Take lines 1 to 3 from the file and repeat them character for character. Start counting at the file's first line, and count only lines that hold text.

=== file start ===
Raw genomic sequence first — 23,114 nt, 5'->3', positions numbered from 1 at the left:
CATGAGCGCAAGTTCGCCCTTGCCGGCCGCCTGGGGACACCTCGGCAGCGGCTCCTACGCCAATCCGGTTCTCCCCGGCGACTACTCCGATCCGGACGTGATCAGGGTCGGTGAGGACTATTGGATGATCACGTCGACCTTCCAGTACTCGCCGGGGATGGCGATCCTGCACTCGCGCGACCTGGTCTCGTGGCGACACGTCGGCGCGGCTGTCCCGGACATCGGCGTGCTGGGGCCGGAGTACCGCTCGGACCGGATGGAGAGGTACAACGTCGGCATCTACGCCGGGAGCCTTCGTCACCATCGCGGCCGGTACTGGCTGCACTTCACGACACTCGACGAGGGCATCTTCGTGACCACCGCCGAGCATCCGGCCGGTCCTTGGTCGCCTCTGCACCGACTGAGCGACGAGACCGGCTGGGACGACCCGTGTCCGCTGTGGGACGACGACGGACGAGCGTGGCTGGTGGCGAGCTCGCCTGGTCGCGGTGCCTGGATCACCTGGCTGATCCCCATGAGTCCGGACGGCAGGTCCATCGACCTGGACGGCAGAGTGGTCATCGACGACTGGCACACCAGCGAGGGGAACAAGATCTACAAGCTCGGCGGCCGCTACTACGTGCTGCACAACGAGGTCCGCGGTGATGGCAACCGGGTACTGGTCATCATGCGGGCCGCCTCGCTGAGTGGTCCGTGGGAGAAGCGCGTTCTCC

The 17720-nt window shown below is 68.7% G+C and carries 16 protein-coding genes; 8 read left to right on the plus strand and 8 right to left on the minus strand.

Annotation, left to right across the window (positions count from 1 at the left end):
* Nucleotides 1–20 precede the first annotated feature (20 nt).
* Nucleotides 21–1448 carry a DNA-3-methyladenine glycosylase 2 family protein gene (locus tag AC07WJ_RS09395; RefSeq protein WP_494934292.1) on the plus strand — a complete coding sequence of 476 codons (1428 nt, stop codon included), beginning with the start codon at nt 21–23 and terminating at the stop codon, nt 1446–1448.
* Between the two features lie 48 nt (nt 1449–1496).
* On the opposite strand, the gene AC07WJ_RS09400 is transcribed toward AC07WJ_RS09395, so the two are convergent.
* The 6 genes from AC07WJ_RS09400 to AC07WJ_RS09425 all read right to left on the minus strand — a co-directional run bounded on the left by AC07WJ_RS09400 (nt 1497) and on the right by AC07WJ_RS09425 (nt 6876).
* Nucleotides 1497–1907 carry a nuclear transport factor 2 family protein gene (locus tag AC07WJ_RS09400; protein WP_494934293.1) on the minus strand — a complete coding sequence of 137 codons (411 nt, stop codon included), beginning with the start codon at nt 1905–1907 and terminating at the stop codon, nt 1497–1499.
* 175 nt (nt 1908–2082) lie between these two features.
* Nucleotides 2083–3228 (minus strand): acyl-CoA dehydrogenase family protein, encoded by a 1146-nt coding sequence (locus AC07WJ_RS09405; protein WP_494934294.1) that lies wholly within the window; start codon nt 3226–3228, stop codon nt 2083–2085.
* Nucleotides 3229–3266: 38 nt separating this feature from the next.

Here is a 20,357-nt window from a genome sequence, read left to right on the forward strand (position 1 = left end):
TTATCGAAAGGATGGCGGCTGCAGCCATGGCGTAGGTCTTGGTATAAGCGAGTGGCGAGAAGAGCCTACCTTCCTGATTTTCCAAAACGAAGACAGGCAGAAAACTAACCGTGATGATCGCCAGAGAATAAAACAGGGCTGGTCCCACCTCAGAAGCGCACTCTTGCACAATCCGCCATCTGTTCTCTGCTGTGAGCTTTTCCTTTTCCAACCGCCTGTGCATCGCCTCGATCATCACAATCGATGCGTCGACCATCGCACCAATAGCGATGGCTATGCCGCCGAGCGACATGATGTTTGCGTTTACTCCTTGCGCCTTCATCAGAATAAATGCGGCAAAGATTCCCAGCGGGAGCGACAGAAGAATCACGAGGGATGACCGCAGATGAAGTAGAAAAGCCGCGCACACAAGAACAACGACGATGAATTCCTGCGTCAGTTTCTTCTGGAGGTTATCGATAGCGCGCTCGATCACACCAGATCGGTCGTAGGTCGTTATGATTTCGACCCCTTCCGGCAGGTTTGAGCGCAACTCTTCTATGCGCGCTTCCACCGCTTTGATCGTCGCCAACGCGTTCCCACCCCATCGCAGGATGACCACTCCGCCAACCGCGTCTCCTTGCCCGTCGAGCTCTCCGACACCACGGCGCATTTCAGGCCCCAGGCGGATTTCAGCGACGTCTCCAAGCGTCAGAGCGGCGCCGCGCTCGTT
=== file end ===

Raw genomic sequence first — 23,114 nt, 5'->3', positions numbered from 1 at the left:
CATGAGCGCAAGTTCGCCCTTGCCGGCCGCCTGGGGACACCTCGGCAGCGGCTCCTACGCCAATCCGGTTCTCCCCGGCGACTACTCCGATCCGGACGTGATCAGGGTCGGTGAGGACTATTGGATGATCACGTCGACCTTCCAGTACTCGCCGGGGATGGCGATCCTGCACTCGCGCGACCTGGTCTCGTGGCGACACGTCGGCGCGGCTGTCCCGGACATCGGCGTGCTGGGGCCGGAGTACCGCTCGGACCGGATGGAGAGGTACAACGTCGGCATCTACGCCGGGAGCCTTCGTCACCATCGCGGCCGGTACTGGCTGCACTTCACGACACTCGACGAGGGCATCTTCGTGACCACCGCCGAGCATCCGGCCGGTCCTTGGTCGCCTCTGCACCGACTGAGCGACGAGACCGGCTGGGACGACCCGTGTCCGCTGTGGGACGACGACGGACGAGCGTGGCTGGTGGCGAGCTCGCCTGGTCGCGGTGCCTGGATCACCTGGCTGATCCCCATGAGTCCGGACGGCAGGTCCATCGACCTGGACGGCAGAGTGGTCATCGACGACTGGCACACCAGCGAGGGGAACAAGATCTACAAGCTCGGCGGCCGCTACTACGTGCTGCACAACGAGGTCCGCGGTGATGGCAACCGGGTACTGGTCATCATGCGGGCCGCCTCGCTGAGTGGTCCGTGGGAGAAGCGCGTTCTCC

The 17720-nt window shown below is 68.7% G+C and carries 16 protein-coding genes; 8 read left to right on the plus strand and 8 right to left on the minus strand.